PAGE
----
A carefully considered character study that digs deep to explore the ways the past can shade and shape the present.


In this dark, disquieting novel, veteran British writer Forster (Isa & May, 2011, etc.) toggles back and forth in time to explore the enduring effects of guilt on a child psychologist whose own difficult youth casts an unshakeable shadow across her adult life.

Julia spends her days interviewing troubled children in her clinic, trying to tease out the truth in conflicting stories and the root causes of problematic behavior, but in fact, she understands these children more than anyone may be aware. Though she appears to others a model of maturity—a hard worker, a homeowner, a newly appointed magistrate—she carries with her the unresolved conflicts, unanswered questions, unshared secrets and unspoken confessions of her own uneasy youth. Julia has followed a path of poor choices, either unable or unwilling to turn back or change course, ever since, at age 8, she was invited to serve as a bridesmaid at the wedding of her beautiful cousin Iris. She has acted cruelly, stolen casually, lied calculatedly, refused to acknowledge kindness and concern—and her actions have taken a toll. But did Julia, as a little girl, kill Iris' baby? And, even as she helps others correct course, will she ever find the resolve to go back and correct her own? These questions underpin Forster's patchwork narrative—and in a sense weigh it down and limit its scope. The accomplished author reaches deep to explore hidden truths and raises issues about resolving past conflicts, but in contending with these topics, somewhat heavy-handedly, she doesn't cover much territory. Thin on plot, the book may be best regarded as a character study carrying lessons about facing one's past, righting one's wrongs and using one's experience to help others. That message alone may resonate with some readers.

A carefully considered character study that digs deep to explore the ways the past can shade and shape the present.

Pub Date: Sept. 2, 2014

ISBN: 978-1-60945-222-3

Page Count: 256

Publisher: Europa Editions

Review Posted Online: July 24, 2014

Kirkus Reviews Issue: Aug. 15, 2014

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The phrase “tour de force” could have been invented for this audacious novel.

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Four men who meet as college roommates move to New York and spend the next three decades gaining renown in their professions—as an architect, painter, actor and lawyer—and struggling with demons in their intertwined personal lives.

Yanagihara (The People in the Trees, 2013) takes the still-bold leap of writing about characters who don’t share her background; in addition to being male, JB is African-American, Malcolm has a black father and white mother, Willem is white, and “Jude’s race was undetermined”—deserted at birth, he was raised in a monastery and had an unspeakably traumatic childhood that’s revealed slowly over the course of the book. Two of them are gay, one straight and one bisexual. There isn’t a single significant female character, and for a long novel, there isn’t much plot. There aren’t even many markers of what’s happening in the outside world; Jude moves to a loft in SoHo as a young man, but we don’t see the neighborhood change from gritty artists’ enclave to glitzy tourist destination. What we get instead is an intensely interior look at the friends’ psyches and relationships, and it’s utterly enthralling. The four men think about work and creativity and success and failure; they cook for each other, compete with each other and jostle for each other’s affection. JB bases his entire artistic career on painting portraits of his friends, while Malcolm takes care of them by designing their apartments and houses. When Jude, as an adult, is adopted by his favorite Harvard law professor, his friends join him for Thanksgiving in Cambridge every year. And when Willem becomes a movie star, they all bask in his glow. Eventually, the tone darkens and the story narrows to focus on Jude as the pain of his past cuts deep into his carefully constructed life.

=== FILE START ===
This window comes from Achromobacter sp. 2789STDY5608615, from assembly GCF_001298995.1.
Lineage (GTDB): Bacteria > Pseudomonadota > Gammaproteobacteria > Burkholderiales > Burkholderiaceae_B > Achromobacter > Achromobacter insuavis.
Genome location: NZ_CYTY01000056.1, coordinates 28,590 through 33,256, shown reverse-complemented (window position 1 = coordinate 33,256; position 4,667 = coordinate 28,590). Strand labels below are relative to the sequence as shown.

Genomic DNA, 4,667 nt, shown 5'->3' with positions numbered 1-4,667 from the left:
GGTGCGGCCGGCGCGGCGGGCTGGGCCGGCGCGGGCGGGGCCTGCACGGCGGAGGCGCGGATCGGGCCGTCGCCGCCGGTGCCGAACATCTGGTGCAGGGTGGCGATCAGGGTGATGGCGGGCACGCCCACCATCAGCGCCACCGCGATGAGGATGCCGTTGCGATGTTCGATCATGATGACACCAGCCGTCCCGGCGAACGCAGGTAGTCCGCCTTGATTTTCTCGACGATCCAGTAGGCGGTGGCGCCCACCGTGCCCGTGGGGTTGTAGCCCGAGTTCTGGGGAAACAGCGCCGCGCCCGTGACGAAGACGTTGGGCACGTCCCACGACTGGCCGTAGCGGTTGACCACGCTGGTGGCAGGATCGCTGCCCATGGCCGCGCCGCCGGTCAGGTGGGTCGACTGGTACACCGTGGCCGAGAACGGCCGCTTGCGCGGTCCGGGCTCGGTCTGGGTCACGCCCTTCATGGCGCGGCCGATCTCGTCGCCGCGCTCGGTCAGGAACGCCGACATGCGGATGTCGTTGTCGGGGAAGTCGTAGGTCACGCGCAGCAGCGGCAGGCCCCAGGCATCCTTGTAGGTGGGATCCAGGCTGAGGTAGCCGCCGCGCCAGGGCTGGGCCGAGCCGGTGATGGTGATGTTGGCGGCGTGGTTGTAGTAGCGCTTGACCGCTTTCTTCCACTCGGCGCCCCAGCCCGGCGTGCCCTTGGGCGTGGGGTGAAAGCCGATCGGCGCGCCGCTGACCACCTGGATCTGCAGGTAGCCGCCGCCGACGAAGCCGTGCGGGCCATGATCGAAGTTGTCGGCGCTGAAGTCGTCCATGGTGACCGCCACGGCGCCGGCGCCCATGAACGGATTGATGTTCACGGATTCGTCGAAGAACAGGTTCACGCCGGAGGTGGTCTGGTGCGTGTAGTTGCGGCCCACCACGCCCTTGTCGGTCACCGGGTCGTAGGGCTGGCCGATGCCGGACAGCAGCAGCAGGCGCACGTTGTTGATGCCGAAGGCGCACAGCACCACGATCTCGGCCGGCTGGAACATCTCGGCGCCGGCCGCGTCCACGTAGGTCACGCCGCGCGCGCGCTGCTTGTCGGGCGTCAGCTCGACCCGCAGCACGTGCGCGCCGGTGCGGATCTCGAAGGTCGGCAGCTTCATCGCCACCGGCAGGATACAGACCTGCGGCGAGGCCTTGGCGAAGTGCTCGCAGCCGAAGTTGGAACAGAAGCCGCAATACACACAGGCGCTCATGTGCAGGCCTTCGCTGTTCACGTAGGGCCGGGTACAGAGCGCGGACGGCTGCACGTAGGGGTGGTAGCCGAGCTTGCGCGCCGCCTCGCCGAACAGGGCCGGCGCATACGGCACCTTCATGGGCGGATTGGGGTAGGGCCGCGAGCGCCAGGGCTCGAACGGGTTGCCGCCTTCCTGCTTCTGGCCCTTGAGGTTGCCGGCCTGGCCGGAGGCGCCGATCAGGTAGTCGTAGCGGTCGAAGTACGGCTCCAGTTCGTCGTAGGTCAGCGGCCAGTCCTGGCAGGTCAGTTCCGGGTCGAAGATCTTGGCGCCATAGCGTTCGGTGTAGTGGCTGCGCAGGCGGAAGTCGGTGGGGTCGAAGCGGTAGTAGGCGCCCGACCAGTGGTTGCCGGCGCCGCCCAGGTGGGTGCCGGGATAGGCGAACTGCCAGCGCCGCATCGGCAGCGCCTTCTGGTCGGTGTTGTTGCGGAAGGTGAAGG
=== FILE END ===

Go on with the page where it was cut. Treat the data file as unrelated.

The phrase “tour de force” could have been invented for this audacious novel.

Pub Date: March 10, 2015

ISBN: 978-0-385-53925-8

Page Count: 720

Publisher: Doubleday

Review Posted Online: Dec. 22, 2014

Kirkus Reviews Issue: Jan. 1, 2015

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More about grief and tragedy than romance.


Five friends meet on their first day of kindergarten at the exclusive Atwood School and remain lifelong friends through tragedy and triumph.

When Gabby, Billy, Izzie, Andy and Sean meet in the toy kitchen of the kindergarten classroom on their first day of school, no one can know how strong the group’s friendship will remain. Despite their different personalities and interests, the five grow up together and become even closer as they come into their own talents and life paths. But tragedy will strike and strike again. Family troubles, abusive parents, drugs, alcohol, stress, grief and even random bad luck will put pressure on each of them individually and as a group. Known for her emotional romances, Steel makes a bit of a departure with this effort that follows a group of friends through young adulthood. But even as one tragedy after another befalls the friends, the impact of the events is blunted by a distant narrative style that lacks emotional intensity. 

More about grief and tragedy than romance.

Pub Date: July 24, 2012

ISBN: 978-0-385-34321-3

Page Count: 322

Publisher: Delacorte

Review Posted Online: Nov. 14, 2012

Kirkus Reviews Issue: Dec. 1, 2012

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